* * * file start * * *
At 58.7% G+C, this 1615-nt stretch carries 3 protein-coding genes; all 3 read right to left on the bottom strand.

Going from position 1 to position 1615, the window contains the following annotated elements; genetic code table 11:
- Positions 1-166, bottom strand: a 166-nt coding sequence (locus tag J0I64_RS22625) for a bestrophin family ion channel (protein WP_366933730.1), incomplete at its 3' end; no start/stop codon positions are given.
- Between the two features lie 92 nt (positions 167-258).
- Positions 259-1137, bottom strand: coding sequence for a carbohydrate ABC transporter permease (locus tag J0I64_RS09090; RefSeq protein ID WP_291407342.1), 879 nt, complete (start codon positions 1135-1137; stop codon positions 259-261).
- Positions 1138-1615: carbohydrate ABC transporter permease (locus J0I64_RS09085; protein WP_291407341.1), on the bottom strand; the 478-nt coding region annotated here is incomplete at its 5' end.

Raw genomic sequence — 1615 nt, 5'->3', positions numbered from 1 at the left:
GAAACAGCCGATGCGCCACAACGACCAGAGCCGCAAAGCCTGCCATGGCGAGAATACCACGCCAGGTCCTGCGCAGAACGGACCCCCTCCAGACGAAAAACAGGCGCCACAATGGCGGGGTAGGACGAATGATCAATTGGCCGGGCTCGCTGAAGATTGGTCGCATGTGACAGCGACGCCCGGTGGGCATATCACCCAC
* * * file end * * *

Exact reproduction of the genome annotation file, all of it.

At 58.7% G+C, this 1615-nt stretch carries 3 protein-coding genes; all 3 read right to left on the bottom strand.

Going from position 1 to position 1615, the window contains the following annotated elements; genetic code table 11:
- Positions 1-166, bottom strand: a 166-nt coding sequence (locus tag J0I64_RS22625) for a bestrophin family ion channel (protein WP_366933730.1), incomplete at its 3' end; no start/stop codon positions are given.
- Between the two features lie 92 nt (positions 167-258).
- Positions 259-1137, bottom strand: coding sequence for a carbohydrate ABC transporter permease (locus tag J0I64_RS09090; RefSeq protein ID WP_291407342.1), 879 nt, complete (start codon positions 1135-1137; stop codon positions 259-261).
- Positions 1138-1615: carbohydrate ABC transporter permease (locus J0I64_RS09085; protein WP_291407341.1), on the bottom strand; the 478-nt coding region annotated here is incomplete at its 5' end.

Raw genomic sequence — 1615 nt, 5'->3', positions numbered from 1 at the left:
GAAACAGCCGATGCGCCACAACGACCAGAGCCGCAAAGCCTGCCATGGCGAGAATACCACGCCAGGTCCTGCGCAGAACGGACCCCCTCCAGACGAAAAACAGGCGCCACAATGGCGGGGTAGGACGAATGATCAATTGGCCGGGCTCGCTGAAGATTGGTCGCATGTGACAGCGACGCCCGGTGGGCATATCACCCAC